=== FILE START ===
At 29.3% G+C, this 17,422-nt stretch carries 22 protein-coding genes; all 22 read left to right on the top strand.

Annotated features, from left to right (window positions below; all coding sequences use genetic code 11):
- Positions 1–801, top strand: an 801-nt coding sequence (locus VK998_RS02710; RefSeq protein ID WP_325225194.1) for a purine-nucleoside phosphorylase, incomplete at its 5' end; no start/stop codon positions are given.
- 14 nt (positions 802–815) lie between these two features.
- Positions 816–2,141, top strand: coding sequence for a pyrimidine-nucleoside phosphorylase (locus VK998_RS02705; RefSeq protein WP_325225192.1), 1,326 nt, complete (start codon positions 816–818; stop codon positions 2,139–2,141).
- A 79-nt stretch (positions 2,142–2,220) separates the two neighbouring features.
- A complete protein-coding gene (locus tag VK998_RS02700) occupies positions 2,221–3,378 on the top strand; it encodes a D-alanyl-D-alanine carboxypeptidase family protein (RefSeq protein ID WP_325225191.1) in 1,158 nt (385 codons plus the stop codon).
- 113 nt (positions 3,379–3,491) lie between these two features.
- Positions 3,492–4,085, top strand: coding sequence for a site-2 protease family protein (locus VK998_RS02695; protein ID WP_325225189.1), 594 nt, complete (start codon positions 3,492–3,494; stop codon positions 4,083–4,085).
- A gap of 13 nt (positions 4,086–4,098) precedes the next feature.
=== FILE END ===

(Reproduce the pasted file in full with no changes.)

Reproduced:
At 29.3% G+C, this 17,422-nt stretch carries 22 protein-coding genes; all 22 read left to right on the top strand.

Annotated features, from left to right (window positions below; all coding sequences use genetic code 11):
- Positions 1–801, top strand: an 801-nt coding sequence (locus VK998_RS02710; RefSeq protein ID WP_325225194.1) for a purine-nucleoside phosphorylase, incomplete at its 5' end; no start/stop codon positions are given.
- 14 nt (positions 802–815) lie between these two features.
- Positions 816–2,141, top strand: coding sequence for a pyrimidine-nucleoside phosphorylase (locus VK998_RS02705; RefSeq protein WP_325225192.1), 1,326 nt, complete (start codon positions 816–818; stop codon positions 2,139–2,141).
- A 79-nt stretch (positions 2,142–2,220) separates the two neighbouring features.
- A complete protein-coding gene (locus tag VK998_RS02700) occupies positions 2,221–3,378 on the top strand; it encodes a D-alanyl-D-alanine carboxypeptidase family protein (RefSeq protein ID WP_325225191.1) in 1,158 nt (385 codons plus the stop codon).
- 113 nt (positions 3,379–3,491) lie between these two features.
- Positions 3,492–4,085, top strand: coding sequence for a site-2 protease family protein (locus VK998_RS02695; protein ID WP_325225189.1), 594 nt, complete (start codon positions 3,492–3,494; stop codon positions 4,083–4,085).
- A gap of 13 nt (positions 4,086–4,098) precedes the next feature.